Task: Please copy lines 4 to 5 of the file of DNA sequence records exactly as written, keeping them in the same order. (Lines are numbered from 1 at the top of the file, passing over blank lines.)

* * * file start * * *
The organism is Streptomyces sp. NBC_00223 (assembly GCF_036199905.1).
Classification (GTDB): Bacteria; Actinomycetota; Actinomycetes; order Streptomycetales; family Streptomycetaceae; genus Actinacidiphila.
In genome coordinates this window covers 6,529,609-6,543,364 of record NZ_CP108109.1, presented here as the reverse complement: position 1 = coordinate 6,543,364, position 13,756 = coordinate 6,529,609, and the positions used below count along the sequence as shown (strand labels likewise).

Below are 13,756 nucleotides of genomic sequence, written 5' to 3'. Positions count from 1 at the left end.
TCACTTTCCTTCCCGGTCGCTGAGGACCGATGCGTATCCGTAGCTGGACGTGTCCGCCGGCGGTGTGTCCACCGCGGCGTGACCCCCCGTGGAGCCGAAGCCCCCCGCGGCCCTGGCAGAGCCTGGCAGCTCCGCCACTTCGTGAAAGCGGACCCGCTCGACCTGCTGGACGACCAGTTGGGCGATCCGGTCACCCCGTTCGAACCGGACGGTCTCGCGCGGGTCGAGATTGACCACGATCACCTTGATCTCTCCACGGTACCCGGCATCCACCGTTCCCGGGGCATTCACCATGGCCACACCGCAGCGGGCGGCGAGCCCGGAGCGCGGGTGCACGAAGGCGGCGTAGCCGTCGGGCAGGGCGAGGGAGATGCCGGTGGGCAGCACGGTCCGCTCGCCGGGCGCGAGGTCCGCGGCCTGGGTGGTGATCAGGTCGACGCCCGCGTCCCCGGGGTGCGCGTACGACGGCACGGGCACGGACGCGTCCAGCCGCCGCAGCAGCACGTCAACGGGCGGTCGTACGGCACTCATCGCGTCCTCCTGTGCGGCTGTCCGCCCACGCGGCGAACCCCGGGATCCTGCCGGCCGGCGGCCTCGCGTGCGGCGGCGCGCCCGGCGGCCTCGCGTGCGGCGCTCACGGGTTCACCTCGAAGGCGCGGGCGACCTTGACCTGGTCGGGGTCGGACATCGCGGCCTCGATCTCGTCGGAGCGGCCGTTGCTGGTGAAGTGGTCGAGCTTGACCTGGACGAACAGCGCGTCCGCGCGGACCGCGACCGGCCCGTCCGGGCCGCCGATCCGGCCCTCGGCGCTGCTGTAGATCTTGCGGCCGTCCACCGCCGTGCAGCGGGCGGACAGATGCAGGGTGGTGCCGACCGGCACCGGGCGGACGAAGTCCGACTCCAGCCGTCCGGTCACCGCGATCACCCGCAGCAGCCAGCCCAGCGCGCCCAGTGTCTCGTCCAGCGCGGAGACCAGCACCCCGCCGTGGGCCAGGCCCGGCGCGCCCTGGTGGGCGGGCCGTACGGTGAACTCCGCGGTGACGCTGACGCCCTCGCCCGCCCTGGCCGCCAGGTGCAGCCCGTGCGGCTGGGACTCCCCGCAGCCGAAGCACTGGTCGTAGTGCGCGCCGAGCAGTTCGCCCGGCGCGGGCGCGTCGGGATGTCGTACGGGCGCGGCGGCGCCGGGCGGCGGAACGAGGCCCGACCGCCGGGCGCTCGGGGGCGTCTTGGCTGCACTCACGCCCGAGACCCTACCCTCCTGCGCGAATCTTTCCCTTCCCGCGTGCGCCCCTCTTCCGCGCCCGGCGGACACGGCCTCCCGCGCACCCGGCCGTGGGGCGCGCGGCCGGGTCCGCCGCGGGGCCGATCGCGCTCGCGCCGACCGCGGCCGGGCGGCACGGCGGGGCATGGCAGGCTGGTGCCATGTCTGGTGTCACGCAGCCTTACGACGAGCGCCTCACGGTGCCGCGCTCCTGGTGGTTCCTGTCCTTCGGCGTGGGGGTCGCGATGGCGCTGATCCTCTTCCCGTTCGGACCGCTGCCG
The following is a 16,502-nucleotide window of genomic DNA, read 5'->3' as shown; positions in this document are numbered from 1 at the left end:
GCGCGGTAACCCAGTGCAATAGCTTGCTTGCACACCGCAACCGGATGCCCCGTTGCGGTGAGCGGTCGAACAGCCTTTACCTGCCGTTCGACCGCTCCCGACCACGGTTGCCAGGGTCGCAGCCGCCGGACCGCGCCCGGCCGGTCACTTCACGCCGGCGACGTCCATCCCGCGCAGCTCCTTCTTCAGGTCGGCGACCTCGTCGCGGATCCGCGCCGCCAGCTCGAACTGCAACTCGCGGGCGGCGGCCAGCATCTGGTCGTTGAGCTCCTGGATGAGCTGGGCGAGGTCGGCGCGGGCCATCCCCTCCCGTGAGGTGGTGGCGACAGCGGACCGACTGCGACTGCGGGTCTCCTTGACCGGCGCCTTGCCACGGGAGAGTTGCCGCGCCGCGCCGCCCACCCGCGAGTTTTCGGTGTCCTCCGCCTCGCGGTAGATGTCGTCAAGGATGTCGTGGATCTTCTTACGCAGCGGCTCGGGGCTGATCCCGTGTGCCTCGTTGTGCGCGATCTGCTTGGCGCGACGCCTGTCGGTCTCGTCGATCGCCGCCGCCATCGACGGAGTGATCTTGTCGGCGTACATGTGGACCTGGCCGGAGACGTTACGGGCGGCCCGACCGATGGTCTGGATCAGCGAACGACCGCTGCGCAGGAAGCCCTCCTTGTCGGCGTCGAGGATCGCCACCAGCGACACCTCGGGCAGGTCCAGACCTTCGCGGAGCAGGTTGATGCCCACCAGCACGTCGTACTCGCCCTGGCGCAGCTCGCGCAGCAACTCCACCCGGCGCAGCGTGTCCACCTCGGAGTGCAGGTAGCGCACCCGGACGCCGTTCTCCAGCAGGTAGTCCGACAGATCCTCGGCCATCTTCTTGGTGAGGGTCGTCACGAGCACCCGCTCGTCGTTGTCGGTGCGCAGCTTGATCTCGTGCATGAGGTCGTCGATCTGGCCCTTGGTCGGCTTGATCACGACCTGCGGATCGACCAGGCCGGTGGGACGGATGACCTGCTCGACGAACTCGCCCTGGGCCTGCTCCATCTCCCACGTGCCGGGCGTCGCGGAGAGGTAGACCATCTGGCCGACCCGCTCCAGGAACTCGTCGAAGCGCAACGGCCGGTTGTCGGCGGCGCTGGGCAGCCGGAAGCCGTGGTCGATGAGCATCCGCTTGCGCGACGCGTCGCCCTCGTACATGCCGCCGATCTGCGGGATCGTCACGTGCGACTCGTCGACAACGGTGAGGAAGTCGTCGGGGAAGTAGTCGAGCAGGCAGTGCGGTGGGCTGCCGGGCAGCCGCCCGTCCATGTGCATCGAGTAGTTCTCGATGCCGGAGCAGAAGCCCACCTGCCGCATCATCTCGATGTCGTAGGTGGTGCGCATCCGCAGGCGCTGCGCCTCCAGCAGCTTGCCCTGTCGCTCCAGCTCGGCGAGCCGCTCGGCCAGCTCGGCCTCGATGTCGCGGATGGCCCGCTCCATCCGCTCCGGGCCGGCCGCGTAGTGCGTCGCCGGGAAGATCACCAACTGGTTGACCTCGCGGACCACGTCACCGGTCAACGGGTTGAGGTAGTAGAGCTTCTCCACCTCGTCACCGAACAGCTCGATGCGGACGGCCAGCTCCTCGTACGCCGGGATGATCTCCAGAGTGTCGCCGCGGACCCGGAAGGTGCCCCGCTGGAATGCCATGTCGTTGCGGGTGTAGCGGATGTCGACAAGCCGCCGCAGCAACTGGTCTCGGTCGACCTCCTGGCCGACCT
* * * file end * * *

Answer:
Below are 13,756 nucleotides of genomic sequence, written 5' to 3'. Positions count from 1 at the left end.
TCACTTTCCTTCCCGGTCGCTGAGGACCGATGCGTATCCGTAGCTGGACGTGTCCGCCGGCGGTGTGTCCACCGCGGCGTGACCCCCCGTGGAGCCGAAGCCCCCCGCGGCCCTGGCAGAGCCTGGCAGCTCCGCCACTTCGTGAAAGCGGACCCGCTCGACCTGCTGGACGACCAGTTGGGCGATCCGGTCACCCCGTTCGAACCGGACGGTCTCGCGCGGGTCGAGATTGACCACGATCACCTTGATCTCTCCACGGTACCCGGCATCCACCGTTCCCGGGGCATTCACCATGGCCACACCGCAGCGGGCGGCGAGCCCGGAGCGCGGGTGCACGAAGGCGGCGTAGCCGTCGGGCAGGGCGAGGGAGATGCCGGTGGGCAGCACGGTCCGCTCGCCGGGCGCGAGGTCCGCGGCCTGGGTGGTGATCAGGTCGACGCCCGCGTCCCCGGGGTGCGCGTACGACGGCACGGGCACGGACGCGTCCAGCCGCCGCAGCAGCACGTCAACGGGCGGTCGTACGGCACTCATCGCGTCCTCCTGTGCGGCTGTCCGCCCACGCGGCGAACCCCGGGATCCTGCCGGCCGGCGGCCTCGCGTGCGGCGGCGCGCCCGGCGGCCTCGCGTGCGGCGCTCACGGGTTCACCTCGAAGGCGCGGGCGACCTTGACCTGGTCGGGGTCGGACATCGCGGCCTCGATCTCGTCGGAGCGGCCGTTGCTGGTGAAGTGGTCGAGCTTGACCTGGACGAACAGCGCGTCCGCGCGGACCGCGACCGGCCCGTCCGGGCCGCCGATCCGGCCCTCGGCGCTGCTGTAGATCTTGCGGCCGTCCACCGCCGTGCAGCGGGCGGACAGATGCAGGGTGGTGCCGACCGGCACCGGGCGGACGAAGTCCGACTCCAGCCGTCCGGTCACCGCGATCACCCGCAGCAGCCAGCCCAGCGCGCCCAGTGTCTCGTCCAGCGCGGAGACCAGCACCCCGCCGTGGGCCAGGCCCGGCGCGCCCTGGTGGGCGGGCCGTACGGTGAACTCCGCGGTGACGCTGACGCCCTCGCCCGCCCTGGCCGCCAGGTGCAGCCCGTGCGGCTGGGACTCCCCGCAGCCGAAGCACTGGTCGTAGTGCGCGCCGAGCAGTTCGCCCGGCGCGGGCGCGTCGGGATGTCGTACGGGCGCGGCGGCGCCGGGCGGCGGAACGAGGCCCGACCGCCGGGCGCTCGGGGGCGTCTTGGCTGCACTCACGCCCGAGACCCTACCCTCCTGCGCGAATCTTTCCCTTCCCGCGTGCGCCCCTCTTCCGCGCCCGGCGGACACGGCCTCCCGCGCACCCGGCCGTGGGGCGCGCGGCCGGGTCCGCCGCGGGGCCGATCGCGCTCGCGCCGACCGCGGCCGGGCGGCACGGCGGGGCATGGCAGGCTGGTGCCATGTCTGGTGTCACGCAGCCTTACGACGAGCGCCTCACGGTGCCGCGCTCCTGGTGGTTCCTGTCCTTCGGCGTGGGGGTCGCGATGGCGCTGATCCTCTTCCCGTTCGGACCGCTGCCG